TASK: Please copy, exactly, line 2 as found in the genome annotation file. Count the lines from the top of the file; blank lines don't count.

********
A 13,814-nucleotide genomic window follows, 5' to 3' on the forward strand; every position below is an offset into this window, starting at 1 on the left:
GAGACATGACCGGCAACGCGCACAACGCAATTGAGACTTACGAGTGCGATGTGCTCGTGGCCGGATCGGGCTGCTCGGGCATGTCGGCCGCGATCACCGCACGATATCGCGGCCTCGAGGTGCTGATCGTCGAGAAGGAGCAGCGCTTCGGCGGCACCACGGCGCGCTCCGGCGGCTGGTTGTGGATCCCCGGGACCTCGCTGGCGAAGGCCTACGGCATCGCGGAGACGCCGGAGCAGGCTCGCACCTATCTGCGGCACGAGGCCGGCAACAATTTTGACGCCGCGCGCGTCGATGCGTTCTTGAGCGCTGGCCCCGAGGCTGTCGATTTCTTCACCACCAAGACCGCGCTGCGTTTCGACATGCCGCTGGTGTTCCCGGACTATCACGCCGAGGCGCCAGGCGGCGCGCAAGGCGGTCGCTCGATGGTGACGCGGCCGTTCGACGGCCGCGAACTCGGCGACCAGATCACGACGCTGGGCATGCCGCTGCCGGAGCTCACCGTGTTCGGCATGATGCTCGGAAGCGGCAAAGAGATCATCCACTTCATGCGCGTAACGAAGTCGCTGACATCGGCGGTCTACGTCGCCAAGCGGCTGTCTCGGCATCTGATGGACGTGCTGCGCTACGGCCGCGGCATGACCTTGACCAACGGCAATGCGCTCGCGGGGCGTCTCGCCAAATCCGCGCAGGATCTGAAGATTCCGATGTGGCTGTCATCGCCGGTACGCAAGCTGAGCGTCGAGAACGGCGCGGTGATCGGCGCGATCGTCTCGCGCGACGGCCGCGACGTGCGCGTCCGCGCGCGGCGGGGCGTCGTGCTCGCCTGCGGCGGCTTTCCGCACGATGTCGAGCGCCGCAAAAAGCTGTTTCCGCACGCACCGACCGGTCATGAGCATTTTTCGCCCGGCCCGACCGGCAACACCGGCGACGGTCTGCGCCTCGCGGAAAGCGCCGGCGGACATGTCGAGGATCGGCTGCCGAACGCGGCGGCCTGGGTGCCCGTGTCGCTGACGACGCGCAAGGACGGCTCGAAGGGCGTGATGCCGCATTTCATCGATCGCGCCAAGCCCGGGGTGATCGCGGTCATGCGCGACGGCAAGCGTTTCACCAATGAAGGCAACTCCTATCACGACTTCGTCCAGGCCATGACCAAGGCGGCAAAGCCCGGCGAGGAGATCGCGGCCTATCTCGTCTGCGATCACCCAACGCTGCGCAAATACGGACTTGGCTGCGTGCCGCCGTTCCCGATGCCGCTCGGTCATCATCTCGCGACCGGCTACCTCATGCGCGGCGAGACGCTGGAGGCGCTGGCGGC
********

GAGACATGACCGGCAACGCGCACAACGCAATTGAGACTTACGAGTGCGATGTGCTCGTGGCCGGATCGGGCTGCTCGGGCATGTCGGCCGCGATCACCGCACGATATCGCGGCCTCGAGGTGCTGATCGTCGAGAAGGAGCAGCGCTTCGGCGGCACCACGGCGCGCTCCGGCGGCTGGTTGTGGATCCCCGGGACCTCGCTGGCGAAGGCCTACGGCATCGCGGAGACGCCGGAGCAGGCTCGCACCTATCTGCGGCACGAGGCCGGCAACAATTTTGACGCCGCGCGCGTCGATGCGTTCTTGAGCGCTGGCCCCGAGGCTGTCGATTTCTTCACCACCAAGACCGCGCTGCGTTTCGACATGCCGCTGGTGTTCCCGGACTATCACGCCGAGGCGCCAGGCGGCGCGCAAGGCGGTCGCTCGATGGTGACGCGGCCGTTCGACGGCCGCGAACTCGGCGACCAGATCACGACGCTGGGCATGCCGCTGCCGGAGCTCACCGTGTTCGGCATGATGCTCGGAAGCGGCAAAGAGATCATCCACTTCATGCGCGTAACGAAGTCGCTGACATCGGCGGTCTACGTCGCCAAGCGGCTGTCTCGGCATCTGATGGACGTGCTGCGCTACGGCCGCGGCATGACCTTGACCAACGGCAATGCGCTCGCGGGGCGTCTCGCCAAATCCGCGCAGGATCTGAAGATTCCGATGTGGCTGTCATCGCCGGTACGCAAGCTGAGCGTCGAGAACGGCGCGGTGATCGGCGCGATCGTCTCGCGCGACGGCCGCGACGTGCGCGTCCGCGCGCGGCGGGGCGTCGTGCTCGCCTGCGGCGGCTTTCCGCACGATGTCGAGCGCCGCAAAAAGCTGTTTCCGCACGCACCGACCGGTCATGAGCATTTTTCGCCCGGCCCGACCGGCAACACCGGCGACGGTCTGCGCCTCGCGGAAAGCGCCGGCGGACATGTCGAGGATCGGCTGCCGAACGCGGCGGCCTGGGTGCCCGTGTCGCTGACGACGCGCAAGGACGGCTCGAAGGGCGTGATGCCGCATTTCATCGATCGCGCCAAGCCCGGGGTGATCGCGGTCATGCGCGACGGCAAGCGTTTCACCAATGAAGGCAACTCCTATCACGACTTCGTCCAGGCCATGACCAAGGCGGCAAAGCCCGGCGAGGAGATCGCGGCCTATCTCGTCTGCGATCACCCAACGCTGCGCAAATACGGACTTGGCTGCGTGCCGCCGTTCCCGATGCCGCTCGGTCATCATCTCGCGACCGGCTACCTCATGCGCGGCGAGACGCTGGAGGCGCTGGCGGC